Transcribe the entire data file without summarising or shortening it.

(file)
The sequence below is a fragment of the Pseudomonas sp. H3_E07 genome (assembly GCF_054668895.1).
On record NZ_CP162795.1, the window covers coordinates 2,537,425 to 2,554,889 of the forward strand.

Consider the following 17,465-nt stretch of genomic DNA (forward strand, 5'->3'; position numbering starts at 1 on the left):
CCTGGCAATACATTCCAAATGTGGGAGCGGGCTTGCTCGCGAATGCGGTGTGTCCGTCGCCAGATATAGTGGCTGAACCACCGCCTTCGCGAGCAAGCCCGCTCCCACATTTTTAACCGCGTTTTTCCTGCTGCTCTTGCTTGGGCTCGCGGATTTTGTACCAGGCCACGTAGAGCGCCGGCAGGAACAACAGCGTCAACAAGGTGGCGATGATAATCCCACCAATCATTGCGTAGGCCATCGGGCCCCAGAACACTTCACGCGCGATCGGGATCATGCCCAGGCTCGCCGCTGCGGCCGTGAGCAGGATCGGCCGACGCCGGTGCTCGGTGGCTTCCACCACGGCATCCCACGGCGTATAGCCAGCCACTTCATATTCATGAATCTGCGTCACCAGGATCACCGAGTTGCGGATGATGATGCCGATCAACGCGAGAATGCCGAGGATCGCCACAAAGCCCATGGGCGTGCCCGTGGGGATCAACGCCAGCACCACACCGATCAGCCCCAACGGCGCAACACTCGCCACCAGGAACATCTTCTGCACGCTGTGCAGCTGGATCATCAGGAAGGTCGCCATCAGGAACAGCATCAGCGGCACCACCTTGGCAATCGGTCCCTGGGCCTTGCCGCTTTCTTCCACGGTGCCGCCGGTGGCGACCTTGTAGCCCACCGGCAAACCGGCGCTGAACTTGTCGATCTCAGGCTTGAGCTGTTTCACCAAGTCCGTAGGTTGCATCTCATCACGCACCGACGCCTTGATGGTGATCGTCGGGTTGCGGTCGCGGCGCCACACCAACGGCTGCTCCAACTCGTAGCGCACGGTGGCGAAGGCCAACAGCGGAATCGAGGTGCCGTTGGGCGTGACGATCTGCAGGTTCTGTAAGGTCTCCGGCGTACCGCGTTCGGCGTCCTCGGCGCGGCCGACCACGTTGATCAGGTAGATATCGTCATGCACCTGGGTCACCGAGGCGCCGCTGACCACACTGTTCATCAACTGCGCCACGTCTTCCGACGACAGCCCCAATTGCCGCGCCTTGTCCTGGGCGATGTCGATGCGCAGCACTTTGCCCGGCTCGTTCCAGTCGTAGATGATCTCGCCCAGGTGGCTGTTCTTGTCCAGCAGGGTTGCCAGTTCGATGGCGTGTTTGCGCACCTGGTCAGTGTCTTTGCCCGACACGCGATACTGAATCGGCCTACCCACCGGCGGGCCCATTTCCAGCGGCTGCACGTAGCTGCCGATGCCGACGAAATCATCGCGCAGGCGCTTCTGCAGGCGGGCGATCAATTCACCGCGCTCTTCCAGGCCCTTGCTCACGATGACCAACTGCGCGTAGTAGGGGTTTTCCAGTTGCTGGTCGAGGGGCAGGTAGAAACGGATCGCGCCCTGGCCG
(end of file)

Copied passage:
The sequence below is a fragment of the Pseudomonas sp. H3_E07 genome (assembly GCF_054668895.1).
On record NZ_CP162795.1, the window covers coordinates 2,537,425 to 2,554,889 of the forward strand.

Consider the following 17,465-nt stretch of genomic DNA (forward strand, 5'->3'; position numbering starts at 1 on the left):
CCTGGCAATACATTCCAAATGTGGGAGCGGGCTTGCTCGCGAATGCGGTGTGTCCGTCGCCAGATATAGTGGCTGAACCACCGCCTTCGCGAGCAAGCCCGCTCCCACATTTTTAACCGCGTTTTTCCTGCTGCTCTTGCTTGGGCTCGCGGATTTTGTACCAGGCCACGTAGAGCGCCGGCAGGAACAACAGCGTCAACAAGGTGGCGATGATAATCCCACCAATCATTGCGTAGGCCATCGGGCCCCAGAACACTTCACGCGCGATCGGGATCATGCCCAGGCTCGCCGCTGCGGCCGTGAGCAGGATCGGCCGACGCCGGTGCTCGGTGGCTTCCACCACGGCATCCCACGGCGTATAGCCAGCCACTTCATATTCATGAATCTGCGTCACCAGGATCACCGAGTTGCGGATGATGATGCCGATCAACGCGAGAATGCCGAGGATCGCCACAAAGCCCATGGGCGTGCCCGTGGGGATCAACGCCAGCACCACACCGATCAGCCCCAACGGCGCAACACTCGCCACCAGGAACATCTTCTGCACGCTGTGCAGCTGGATCATCAGGAAGGTCGCCATCAGGAACAGCATCAGCGGCACCACCTTGGCAATCGGTCCCTGGGCCTTGCCGCTTTCTTCCACGGTGCCGCCGGTGGCGACCTTGTAGCCCACCGGCAAACCGGCGCTGAACTTGTCGATCTCAGGCTTGAGCTGTTTCACCAAGTCCGTAGGTTGCATCTCATCACGCACCGACGCCTTGATGGTGATCGTCGGGTTGCGGTCGCGGCGCCACACCAACGGCTGCTCCAACTCGTAGCGCACGGTGGCGAAGGCCAACAGCGGAATCGAGGTGCCGTTGGGCGTGACGATCTGCAGGTTCTGTAAGGTCTCCGGCGTACCGCGTTCGGCGTCCTCGGCGCGGCCGACCACGTTGATCAGGTAGATATCGTCATGCACCTGGGTCACCGAGGCGCCGCTGACCACACTGTTCATCAACTGCGCCACGTCTTCCGACGACAGCCCCAATTGCCGCGCCTTGTCCTGGGCGATGTCGATGCGCAGCACTTTGCCCGGCTCGTTCCAGTCGTAGATGATCTCGCCCAGGTGGCTGTTCTTGTCCAGCAGGGTTGCCAGTTCGATGGCGTGTTTGCGCACCTGGTCAGTGTCTTTGCCCGACACGCGATACTGAATCGGCCTACCCACCGGCGGGCCCATTTCCAGCGGCTGCACGTAGCTGCCGATGCCGACGAAATCATCGCGCAGGCGCTTCTGCAGGCGGGCGATCAATTCACCGCGCTCTTCCAGGCCCTTGCTCACGATGACCAACTGCGCGTAGTAGGGGTTTTCCAGTTGCTGGTCGAGGGGCAGGTAGAAACGGATCGCGCCCTGGCCG